IRS To Begin Docking Social Security Benefits
An estimated 232,000 taxpayers currently receiving Social Security benefits have unsettled income tax accounts. These taxpayers owe an average of $1,350 each.
The program will not only target taxpayers currently owing back taxes, but will go forward to collect outstanding income taxes in the future by withholding Social Security benefits. The General Accounting Office estimates the IRS may increase its collections by over $300 million annually by utilizing the new program.
The Taxpayer Relief Act of 1997 gave the IRS the power to recoup back income taxes from federal payments, but only now is the program being extended to include Social Security payments.
"The IRS has had the authority to do this for a few years but hasn't used it, most likely out of fear of bringing the wrath of Congress down upon itself for exercising its authority in a heavy-handed way against sacrosanct Social Security recipients -- even if they haven't paid their taxes," said Jim Seidel, a tax attorney and editor of RIA's Federal Taxes Weekly Alert in New York. "Apparently the IRS now feels it has enough safeguards in place to avoid a public relations disaster."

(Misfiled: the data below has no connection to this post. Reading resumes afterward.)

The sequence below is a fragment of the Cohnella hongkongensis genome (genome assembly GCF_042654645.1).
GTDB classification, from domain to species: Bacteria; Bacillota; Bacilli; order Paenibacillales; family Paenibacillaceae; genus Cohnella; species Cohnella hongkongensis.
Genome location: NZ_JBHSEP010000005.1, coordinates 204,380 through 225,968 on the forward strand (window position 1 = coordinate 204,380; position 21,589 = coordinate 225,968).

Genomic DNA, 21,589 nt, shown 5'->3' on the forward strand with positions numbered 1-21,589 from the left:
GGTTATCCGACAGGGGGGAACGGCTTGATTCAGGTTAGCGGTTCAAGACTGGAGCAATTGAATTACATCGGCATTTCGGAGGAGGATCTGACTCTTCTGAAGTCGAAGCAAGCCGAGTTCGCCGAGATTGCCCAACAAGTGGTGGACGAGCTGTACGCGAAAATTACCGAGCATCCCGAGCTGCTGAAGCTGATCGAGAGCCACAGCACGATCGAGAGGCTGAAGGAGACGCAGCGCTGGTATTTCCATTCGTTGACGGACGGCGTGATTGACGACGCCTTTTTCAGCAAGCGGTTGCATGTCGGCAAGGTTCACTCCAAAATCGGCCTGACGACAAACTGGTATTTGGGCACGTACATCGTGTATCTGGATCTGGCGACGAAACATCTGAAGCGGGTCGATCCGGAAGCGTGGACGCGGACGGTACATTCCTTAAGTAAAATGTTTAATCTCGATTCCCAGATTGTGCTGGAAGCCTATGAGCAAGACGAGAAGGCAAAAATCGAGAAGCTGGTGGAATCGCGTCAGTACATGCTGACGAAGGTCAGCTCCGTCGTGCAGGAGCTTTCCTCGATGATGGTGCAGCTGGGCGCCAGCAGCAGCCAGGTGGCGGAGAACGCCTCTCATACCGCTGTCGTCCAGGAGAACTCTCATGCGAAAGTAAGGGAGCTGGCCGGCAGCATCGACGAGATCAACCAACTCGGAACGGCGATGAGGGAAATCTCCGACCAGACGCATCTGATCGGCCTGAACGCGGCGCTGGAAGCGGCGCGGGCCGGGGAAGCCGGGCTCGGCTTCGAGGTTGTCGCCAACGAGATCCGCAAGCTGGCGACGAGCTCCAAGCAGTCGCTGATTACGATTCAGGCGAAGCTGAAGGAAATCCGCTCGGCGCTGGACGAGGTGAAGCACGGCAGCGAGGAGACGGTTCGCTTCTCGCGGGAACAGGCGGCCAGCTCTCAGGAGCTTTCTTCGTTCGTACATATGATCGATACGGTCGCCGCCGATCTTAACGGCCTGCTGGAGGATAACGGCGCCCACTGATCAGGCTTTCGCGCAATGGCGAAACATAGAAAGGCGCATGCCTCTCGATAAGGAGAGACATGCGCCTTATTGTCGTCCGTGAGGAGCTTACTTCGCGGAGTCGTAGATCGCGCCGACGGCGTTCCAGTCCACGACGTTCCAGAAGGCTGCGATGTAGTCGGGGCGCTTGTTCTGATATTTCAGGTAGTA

All affected taxpayers will receive a notice in October advising them that the IRS plans to withhold 15% of Social Security benefits to recover the income taxes owed. Taxpayers may opt to pay the income taxes or establish a payment plan in lieu of having their Social Security benefits consumed by this program. Those taxpayers who do not make other arrangements will face withholding of Social Security benefits beginning in February, 2002.
Taxpayers who live in federally-declared disaster areas, children, and recipients of lump-sum Social Security death benefits are not affected by this program.
"We don't want to pick on anyone," program director Henry Reches said. "We're just trying to collect money that is due to the government and bring people into compliance with tax laws."
"People should be aware that the government is doing a lot of computer-matching," said  Avram Sacks, an analyst specializing in Social Security law for CCH. "In the back of people's minds, it has been that the government's right hand might not know what the left hand is doing. Now the government is rectifying that."